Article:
Group sex events among female sex workers in Melbourne, Australia

Research output: Contribution to journalArticleResearchpeer-review

Abstract

Background: Group sex is associated with increased risk of HIV and sexually transmissible infections (STIs), but there is limited data on group sex among female sex workers (FSW). Understanding current group sex practices among FSW may assist with understanding and addressing the rise in STIs observed among Australian FSW in the 2010s. The aim of this study was to examine the proportion of FSWs who had engaged in group sex. Methods: A cross-sectional survey was conducted among FSWs attending the Melbourne Sexual Health Centre, Australia, between March and April 2019. Females aged ≥18 years who self-reported as a sex worker were invited to participate in the survey asking whether they had had group sex in the past 3 months. Group sex was defined as sex that involved two or more sexual partners. Results: Of the 51 FSWs who completed the survey, the median age was 29 years (IQR 24-34). Almost half (49%; n = 25) reported having group sex in the past 3 months, with a median number of group sex events of two (IQR 1-4). Australian-born FSW were more likely to report group sex than overseas-born FSW (76% vs 42%; P = 0.02). Age, number of paid clients and injecting drug use were not associated with group sex. Conclusion: The present study findings show that group sex is common among FSW and should be included in peer sexual health education and interventions among FSW.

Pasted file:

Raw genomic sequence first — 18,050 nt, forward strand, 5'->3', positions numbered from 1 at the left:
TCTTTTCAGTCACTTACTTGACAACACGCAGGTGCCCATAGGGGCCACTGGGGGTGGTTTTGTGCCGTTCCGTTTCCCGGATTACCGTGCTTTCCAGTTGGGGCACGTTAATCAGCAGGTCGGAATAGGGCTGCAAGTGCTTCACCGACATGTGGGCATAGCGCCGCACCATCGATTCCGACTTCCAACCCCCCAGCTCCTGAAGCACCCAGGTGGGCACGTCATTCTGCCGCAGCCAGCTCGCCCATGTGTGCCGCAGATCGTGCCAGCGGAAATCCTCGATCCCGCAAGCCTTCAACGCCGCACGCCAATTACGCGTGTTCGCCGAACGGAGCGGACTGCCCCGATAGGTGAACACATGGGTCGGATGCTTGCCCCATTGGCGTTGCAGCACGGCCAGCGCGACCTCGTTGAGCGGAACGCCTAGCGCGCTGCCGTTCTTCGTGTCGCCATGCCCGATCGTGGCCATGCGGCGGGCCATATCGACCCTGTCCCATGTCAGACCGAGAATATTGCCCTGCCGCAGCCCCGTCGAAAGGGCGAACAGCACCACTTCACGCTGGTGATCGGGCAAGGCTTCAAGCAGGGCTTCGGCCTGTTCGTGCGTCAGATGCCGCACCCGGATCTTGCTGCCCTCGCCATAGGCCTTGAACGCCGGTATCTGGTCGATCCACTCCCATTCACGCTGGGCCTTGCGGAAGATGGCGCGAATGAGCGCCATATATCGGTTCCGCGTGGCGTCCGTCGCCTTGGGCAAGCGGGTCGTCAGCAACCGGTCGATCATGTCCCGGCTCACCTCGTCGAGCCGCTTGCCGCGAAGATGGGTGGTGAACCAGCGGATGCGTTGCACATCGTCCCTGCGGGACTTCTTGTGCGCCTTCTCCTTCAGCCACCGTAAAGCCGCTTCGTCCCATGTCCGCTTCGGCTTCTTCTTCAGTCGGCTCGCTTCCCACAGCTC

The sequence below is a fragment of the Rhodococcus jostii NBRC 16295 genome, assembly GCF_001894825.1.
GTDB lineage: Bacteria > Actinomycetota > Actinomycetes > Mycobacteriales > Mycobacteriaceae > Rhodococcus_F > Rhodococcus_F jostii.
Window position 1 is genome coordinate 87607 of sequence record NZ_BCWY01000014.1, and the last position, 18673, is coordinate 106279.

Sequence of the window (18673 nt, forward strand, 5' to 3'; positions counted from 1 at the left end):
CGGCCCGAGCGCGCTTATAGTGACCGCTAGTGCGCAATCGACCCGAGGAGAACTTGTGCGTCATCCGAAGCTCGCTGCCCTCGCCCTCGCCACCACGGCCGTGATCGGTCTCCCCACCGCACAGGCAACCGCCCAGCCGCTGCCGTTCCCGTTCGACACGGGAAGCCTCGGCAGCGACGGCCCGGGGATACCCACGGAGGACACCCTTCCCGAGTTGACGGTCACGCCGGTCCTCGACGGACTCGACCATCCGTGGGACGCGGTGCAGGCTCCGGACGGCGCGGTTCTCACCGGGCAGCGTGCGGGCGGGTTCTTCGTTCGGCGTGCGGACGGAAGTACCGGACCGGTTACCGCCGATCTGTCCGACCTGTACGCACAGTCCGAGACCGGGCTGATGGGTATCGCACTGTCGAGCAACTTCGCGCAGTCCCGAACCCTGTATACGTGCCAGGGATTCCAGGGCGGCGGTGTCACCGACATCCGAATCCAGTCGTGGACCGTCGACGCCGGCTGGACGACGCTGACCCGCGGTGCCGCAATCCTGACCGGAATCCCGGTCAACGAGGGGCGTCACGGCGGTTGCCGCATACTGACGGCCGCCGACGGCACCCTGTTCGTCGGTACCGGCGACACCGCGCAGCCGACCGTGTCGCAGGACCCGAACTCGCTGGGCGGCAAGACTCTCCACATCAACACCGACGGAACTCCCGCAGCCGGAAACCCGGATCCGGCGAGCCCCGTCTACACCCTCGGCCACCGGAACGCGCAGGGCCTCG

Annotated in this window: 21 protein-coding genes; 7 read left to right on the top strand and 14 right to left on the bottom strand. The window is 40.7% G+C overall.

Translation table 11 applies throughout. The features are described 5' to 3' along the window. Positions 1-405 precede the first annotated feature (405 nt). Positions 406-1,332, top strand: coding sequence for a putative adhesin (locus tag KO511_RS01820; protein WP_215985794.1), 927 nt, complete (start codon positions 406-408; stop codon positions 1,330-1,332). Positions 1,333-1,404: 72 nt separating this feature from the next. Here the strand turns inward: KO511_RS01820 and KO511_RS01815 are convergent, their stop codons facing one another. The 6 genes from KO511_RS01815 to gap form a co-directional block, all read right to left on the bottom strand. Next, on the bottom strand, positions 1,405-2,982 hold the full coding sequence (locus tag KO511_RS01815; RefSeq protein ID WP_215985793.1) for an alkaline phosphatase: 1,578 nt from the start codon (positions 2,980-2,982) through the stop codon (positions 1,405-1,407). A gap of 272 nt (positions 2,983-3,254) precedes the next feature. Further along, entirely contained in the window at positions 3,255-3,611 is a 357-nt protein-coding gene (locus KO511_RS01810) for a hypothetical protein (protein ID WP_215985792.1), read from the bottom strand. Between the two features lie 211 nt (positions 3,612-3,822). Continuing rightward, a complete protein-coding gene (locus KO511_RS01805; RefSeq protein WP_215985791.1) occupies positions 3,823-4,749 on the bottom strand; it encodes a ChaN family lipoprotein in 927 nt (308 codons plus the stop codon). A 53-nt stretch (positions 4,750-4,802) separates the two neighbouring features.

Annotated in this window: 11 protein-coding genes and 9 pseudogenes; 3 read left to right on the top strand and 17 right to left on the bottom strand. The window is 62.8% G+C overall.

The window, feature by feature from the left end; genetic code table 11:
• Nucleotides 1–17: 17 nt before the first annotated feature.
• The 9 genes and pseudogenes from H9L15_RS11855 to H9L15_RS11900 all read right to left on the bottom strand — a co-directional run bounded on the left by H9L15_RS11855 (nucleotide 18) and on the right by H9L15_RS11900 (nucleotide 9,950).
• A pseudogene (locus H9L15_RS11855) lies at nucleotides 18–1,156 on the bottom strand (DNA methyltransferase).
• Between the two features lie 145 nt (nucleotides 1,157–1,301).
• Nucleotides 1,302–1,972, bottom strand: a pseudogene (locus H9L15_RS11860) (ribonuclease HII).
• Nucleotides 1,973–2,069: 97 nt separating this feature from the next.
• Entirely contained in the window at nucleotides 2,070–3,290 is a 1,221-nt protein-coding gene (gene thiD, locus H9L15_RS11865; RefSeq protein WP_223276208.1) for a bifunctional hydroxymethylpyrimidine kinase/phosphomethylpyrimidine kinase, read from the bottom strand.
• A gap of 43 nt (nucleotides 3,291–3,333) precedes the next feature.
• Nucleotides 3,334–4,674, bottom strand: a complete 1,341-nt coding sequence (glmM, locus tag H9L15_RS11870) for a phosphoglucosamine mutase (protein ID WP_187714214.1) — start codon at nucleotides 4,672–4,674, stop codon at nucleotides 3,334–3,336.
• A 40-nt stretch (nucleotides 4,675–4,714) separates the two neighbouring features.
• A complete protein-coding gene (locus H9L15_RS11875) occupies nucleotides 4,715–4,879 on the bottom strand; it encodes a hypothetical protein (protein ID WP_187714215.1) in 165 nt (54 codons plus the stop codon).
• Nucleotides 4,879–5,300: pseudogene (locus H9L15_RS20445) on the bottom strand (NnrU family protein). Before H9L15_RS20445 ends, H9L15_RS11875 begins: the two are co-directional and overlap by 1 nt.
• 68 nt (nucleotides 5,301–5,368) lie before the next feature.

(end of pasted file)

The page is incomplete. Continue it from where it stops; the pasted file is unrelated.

Original languageEnglish
Pages (from-to)534-537
Number of pages4
JournalSexual Health
Volume17
Issue number6
DOIs
Publication statusPublished - Nov 2020

Keywords

  • chlamydia
  • commercial sex
  • gonorrhoea
  • group sex
  • male clients
  • prostitution
  • sex work
  • sexual practice
  • sexually transmissible infection

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